2 Tutorials that teach Quotation Marks
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Quotation Marks

Quotation Marks

Author: Sydney Bauer
This lesson introduces quotation marks and how they are used.
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Introduction to Psychology

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Quotation Marks are used in sets of two’s and come in two types.

There are “double quotation marks” or ‘single quotation marks.’

Sets of Double Quotation Marks

Use a set of double quotation marks to enclose the following:

  • A direct quote: Peter describes his apartment as “belonging to a man he never knew.”
    • do not use quotation marks around indirect quotes: Peter describes his apartment as belonging to someone else. (Here the writer uses his or her own words, rather than the words of Peter, to paraphrase the description of the apartment.)
  • Dialogue: “So then I told Amanda to tell Jacob to tell my cousin Jeremy to mind his own business for once,” she said before taking a breath.
  • Around the titles of short works such as short stories (“Rappaccini’s Daughter”); poems (“The Wasteland”); newspaper, magazine, and journal articles (“Don’t Take My Flag”); songs (“21st Century Schizoid Man”); episodes of a show (“Schrödinger’s cat”); or chapters in a book (“Chapter Five: Cell Development”).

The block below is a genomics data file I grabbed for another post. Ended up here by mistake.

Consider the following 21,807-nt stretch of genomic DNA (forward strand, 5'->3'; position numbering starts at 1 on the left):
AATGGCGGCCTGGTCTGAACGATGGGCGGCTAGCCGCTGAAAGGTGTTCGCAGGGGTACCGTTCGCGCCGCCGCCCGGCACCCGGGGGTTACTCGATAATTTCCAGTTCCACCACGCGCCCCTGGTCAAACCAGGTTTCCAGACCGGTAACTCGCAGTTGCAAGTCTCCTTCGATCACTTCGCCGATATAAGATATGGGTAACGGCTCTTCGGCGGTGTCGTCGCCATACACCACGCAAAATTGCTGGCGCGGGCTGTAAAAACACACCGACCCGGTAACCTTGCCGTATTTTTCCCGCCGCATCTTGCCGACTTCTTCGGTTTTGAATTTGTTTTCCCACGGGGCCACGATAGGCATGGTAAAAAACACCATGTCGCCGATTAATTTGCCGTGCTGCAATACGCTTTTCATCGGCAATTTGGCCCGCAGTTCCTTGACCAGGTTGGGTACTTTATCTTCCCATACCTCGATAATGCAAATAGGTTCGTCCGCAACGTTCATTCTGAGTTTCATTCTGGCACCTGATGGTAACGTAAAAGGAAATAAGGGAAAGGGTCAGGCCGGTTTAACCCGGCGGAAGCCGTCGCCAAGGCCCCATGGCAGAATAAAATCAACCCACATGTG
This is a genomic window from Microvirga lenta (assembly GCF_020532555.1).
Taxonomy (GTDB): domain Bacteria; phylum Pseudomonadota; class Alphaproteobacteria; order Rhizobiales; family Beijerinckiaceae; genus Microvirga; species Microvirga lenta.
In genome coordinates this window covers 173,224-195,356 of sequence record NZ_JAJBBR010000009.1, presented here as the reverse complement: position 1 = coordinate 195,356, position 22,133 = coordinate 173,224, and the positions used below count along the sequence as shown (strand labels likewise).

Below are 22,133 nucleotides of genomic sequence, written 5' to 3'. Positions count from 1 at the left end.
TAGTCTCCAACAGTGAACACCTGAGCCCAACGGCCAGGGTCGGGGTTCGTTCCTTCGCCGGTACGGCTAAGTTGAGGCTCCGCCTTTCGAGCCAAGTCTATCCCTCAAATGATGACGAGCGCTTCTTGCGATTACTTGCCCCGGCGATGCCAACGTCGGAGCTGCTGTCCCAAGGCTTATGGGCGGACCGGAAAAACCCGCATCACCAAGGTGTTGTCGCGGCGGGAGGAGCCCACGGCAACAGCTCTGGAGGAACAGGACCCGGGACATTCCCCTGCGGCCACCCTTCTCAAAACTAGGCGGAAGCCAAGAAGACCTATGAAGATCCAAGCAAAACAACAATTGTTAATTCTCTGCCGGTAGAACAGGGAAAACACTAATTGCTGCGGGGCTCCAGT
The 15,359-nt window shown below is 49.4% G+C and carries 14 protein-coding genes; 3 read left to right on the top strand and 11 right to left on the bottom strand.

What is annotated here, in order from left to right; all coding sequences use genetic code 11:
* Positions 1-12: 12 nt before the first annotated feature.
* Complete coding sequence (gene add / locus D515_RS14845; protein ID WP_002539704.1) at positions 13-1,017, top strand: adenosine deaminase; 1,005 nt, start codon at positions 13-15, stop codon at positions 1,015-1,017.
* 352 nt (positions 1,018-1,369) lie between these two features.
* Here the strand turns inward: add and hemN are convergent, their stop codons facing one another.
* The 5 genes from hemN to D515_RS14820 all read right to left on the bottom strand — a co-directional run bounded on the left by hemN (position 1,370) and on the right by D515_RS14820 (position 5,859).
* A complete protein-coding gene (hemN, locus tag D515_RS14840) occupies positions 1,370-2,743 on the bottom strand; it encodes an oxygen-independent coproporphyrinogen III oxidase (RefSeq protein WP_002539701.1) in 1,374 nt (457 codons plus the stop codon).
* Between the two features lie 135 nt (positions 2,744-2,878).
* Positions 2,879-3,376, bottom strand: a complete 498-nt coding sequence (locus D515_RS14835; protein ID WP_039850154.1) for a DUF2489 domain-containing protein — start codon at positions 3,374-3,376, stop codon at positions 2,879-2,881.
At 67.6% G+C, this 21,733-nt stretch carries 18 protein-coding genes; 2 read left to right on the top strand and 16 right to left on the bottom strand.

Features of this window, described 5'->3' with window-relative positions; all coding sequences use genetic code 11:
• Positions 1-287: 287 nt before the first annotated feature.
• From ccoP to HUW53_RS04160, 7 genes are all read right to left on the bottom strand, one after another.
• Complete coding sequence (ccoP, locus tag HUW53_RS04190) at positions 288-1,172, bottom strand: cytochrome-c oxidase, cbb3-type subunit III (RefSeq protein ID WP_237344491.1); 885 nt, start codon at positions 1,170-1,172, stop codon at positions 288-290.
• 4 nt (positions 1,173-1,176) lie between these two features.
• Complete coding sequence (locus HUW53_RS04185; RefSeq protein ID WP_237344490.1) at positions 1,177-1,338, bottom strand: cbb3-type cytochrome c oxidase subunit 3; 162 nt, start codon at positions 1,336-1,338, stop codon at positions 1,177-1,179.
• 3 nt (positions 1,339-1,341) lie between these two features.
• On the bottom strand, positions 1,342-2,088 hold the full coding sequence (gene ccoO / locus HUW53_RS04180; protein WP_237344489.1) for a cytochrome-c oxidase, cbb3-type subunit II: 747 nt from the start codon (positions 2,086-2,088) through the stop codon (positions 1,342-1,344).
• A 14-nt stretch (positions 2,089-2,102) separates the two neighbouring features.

• Words that appear as words in a sentence (that do not perform a “function” within the sentence): The words “ogled” and “ogre” were repeated seven hundred times in your essay!
    • Usually, writers use italics to indicate that a word is being used as a word (and not by its conventional meaning) in a sentence.
  • Words that a writer is using in an ironic or sarcastic way: Your “dog” doesn’t even play fetch!


Sets of Single Quotation Marks

Use a set of single quotation marks to enclose a quote within a quote.

  • Peter describes his apartment as “belonging to a man he never knew who left notes that said ‘wash the dishes,’ and ‘iron your own shirts’ on the bathroom mirror,” who was embarrassingly neat.


Punctuation Marks with Quotation Marks

  • Periods and Commas go inside quotation marks
    • Periods: I can’t help but wonder what he meant by “her hair is just like a big brass band.”
    • Commas: “I don’t know about them,” she said to him in a huff.
  • Colons and Semicolons go outside quotation marks
    • Colons: We have provided the following as a definition of the term “quixotic”: overly idealistic.
    • Semicolons: My favorite short stories by Gabriel Garcia Marquez are “Eva is Inside Her Cat”; “The Very Old Man With Enormous Wings”; and “Someone has been Disarranging These Roses.”
  • Exclamation points and Question marks
    • Go inside the quotation marks when they are a part of the quoted material:  And then she asked “Are we there yet?” for the last time.
    • Go outside the quotation marks when they are a part of the overall sentence (not just what appears inside quotation marks): Did he really say “hair plugs”?